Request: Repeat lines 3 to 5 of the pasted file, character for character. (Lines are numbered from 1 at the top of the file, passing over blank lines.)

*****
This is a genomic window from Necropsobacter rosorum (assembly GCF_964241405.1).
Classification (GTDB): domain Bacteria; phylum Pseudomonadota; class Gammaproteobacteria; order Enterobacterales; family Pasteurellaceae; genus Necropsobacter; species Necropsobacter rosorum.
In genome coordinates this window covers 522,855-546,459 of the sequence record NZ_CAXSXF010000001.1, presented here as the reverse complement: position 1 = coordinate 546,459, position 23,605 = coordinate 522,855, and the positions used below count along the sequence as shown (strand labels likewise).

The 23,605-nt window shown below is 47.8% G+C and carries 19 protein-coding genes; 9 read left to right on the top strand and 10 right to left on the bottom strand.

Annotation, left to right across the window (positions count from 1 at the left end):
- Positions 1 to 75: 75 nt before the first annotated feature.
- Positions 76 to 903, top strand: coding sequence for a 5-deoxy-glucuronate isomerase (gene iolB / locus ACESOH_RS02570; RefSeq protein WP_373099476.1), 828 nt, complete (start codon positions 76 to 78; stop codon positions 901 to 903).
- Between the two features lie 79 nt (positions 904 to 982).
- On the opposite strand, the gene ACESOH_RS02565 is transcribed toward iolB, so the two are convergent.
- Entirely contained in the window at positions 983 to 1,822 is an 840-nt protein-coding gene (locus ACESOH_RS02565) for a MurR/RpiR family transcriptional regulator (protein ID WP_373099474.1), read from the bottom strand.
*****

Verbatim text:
In genome coordinates this window covers 522,855-546,459 of the sequence record NZ_CAXSXF010000001.1, presented here as the reverse complement: position 1 = coordinate 546,459, position 23,605 = coordinate 522,855, and the positions used below count along the sequence as shown (strand labels likewise).

The 23,605-nt window shown below is 47.8% G+C and carries 19 protein-coding genes; 9 read left to right on the top strand and 10 right to left on the bottom strand.

Annotation, left to right across the window (positions count from 1 at the left end):